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Use incentives to encourage family planning – Population Council to government

Aug. 21, 2017, 4:38 p.m.

The Executive Director of the National Population Council, Leticia Adelaide Appiah is advocating for the government to use incentives to encourage Ghanaians to use family planning methods as a way of controlling the country’s fast-growing population.

According to her, the population growth rate if not checked would reduce the quality of human resource in the country and stagnate economic development.

Speaking on the Citi Breakfast Show on Monday, Dr Appiah said despite the importance of population growth, it must be regulated to correspond with economic development.

“Population growth is good, but it should be regulated so that it does not outstrip economic development,” she said.

The 2016 Population and Housing Census pegged Ghana’s total population at 28.21 million.

China is among the few countries in the world who have adopted a major population control policy to restrict childbirth.

In 1979, the country started the “one child per family policy” (Juali Li 563) which stated that citizens must obtain a birth certificate before the birth of their children.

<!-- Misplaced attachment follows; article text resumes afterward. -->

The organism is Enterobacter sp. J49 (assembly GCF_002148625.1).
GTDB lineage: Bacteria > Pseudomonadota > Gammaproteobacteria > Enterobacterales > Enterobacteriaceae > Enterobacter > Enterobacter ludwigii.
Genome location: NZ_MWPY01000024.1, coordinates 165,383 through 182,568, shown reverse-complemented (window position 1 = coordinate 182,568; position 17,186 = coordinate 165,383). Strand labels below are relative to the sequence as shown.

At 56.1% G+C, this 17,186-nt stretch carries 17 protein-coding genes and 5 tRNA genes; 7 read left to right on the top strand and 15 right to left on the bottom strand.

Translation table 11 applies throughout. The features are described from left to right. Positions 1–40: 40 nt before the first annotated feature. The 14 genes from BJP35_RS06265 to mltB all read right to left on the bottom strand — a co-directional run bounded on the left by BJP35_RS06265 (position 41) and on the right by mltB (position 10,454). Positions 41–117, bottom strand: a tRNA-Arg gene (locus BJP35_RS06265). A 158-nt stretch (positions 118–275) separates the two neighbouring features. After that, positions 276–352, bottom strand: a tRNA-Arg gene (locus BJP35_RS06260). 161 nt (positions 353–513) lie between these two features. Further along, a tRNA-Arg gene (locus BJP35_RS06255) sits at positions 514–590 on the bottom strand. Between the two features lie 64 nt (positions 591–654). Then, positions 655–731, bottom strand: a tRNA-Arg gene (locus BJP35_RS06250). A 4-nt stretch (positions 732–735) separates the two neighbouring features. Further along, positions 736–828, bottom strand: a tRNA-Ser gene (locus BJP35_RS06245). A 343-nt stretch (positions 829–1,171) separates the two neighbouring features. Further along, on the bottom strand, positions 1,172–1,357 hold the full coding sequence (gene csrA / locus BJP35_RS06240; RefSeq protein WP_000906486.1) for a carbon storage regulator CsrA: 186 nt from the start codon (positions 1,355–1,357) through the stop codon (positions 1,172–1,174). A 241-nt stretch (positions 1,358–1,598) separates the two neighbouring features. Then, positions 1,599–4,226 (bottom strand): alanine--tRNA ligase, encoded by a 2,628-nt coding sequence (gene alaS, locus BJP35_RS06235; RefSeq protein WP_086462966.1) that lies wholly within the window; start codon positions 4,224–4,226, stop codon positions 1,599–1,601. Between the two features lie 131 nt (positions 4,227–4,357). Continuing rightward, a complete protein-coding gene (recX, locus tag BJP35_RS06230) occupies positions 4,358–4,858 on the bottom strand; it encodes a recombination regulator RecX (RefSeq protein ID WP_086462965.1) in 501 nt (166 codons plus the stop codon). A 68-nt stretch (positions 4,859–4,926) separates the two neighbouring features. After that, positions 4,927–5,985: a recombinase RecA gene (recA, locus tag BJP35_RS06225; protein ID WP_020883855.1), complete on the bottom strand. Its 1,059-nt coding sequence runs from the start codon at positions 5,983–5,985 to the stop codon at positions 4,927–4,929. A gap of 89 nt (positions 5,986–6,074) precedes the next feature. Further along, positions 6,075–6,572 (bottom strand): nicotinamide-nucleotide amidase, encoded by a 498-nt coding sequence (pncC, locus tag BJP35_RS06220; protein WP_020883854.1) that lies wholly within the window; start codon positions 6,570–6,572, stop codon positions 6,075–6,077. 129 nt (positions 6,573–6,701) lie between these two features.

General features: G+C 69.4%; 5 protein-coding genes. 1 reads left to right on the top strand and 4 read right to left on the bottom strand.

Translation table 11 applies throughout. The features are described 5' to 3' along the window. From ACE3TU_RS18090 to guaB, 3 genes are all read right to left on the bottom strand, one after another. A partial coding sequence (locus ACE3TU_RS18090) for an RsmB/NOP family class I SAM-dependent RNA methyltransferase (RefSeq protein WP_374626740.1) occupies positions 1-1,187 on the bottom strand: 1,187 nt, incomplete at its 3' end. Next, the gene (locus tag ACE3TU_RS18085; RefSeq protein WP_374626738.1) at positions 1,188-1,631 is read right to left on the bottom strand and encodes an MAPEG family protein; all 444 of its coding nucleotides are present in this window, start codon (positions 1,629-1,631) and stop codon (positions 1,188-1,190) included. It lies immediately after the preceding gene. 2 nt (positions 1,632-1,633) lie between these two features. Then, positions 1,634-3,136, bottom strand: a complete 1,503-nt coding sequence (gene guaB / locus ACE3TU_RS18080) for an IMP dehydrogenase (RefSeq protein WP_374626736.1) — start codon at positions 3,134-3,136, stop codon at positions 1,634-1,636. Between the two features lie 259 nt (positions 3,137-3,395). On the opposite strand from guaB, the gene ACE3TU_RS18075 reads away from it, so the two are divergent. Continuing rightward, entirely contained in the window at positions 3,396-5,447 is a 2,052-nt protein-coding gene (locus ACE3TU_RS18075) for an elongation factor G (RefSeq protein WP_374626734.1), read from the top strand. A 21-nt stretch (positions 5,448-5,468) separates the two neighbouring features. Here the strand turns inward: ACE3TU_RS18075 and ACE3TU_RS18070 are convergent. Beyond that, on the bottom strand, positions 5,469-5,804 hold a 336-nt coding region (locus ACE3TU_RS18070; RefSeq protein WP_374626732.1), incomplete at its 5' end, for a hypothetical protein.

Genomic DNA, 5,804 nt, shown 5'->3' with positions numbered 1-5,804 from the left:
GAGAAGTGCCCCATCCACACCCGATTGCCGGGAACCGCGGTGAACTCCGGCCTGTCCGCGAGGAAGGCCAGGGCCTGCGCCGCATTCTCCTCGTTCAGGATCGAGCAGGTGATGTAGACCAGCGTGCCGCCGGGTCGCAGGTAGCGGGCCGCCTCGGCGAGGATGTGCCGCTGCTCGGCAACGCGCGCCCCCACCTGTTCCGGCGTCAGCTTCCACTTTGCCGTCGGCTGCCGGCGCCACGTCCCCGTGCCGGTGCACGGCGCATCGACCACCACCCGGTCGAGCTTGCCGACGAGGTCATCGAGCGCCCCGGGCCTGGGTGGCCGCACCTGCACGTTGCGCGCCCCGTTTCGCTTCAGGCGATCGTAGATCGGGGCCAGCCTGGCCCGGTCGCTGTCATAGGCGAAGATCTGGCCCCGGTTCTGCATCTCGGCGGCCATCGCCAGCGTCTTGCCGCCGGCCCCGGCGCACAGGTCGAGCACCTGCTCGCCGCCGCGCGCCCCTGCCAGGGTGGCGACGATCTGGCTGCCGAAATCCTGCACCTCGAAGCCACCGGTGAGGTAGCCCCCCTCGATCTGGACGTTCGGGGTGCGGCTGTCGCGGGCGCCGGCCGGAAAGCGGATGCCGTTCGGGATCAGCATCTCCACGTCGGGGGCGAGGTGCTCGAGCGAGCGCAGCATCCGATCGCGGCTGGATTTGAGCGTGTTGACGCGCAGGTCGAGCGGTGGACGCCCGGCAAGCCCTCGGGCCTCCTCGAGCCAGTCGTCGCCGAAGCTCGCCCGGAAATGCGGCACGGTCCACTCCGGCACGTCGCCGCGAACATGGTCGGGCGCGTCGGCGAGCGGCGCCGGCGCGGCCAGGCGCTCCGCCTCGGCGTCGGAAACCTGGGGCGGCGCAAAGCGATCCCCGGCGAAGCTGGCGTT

A state government in India has instituted a policy to offer newlyweds a cash grant of 5000 rupees or $106 to wait two years to have their first child. Other states have also made having more than two children a disqualification from holding public office.

But Dr Leticia Appiah said Ghana must not necessarily place a cap on the number of children couples are allowed to produce but reward those who take up family planning initiatives such as spacing and delaying childbirth.

“If the person wants it [a child] you cannot deprive them…Our problem is population growth, why don’t we incentivize family planning uptake?” she quizzed.

She called on the government to make family planning services more accessible to encourage its patronage.

Dr Appiah further noted that government could consider placing a cap limit on the number of children per family to benefit from some of its social intervention programs to encourage family planning.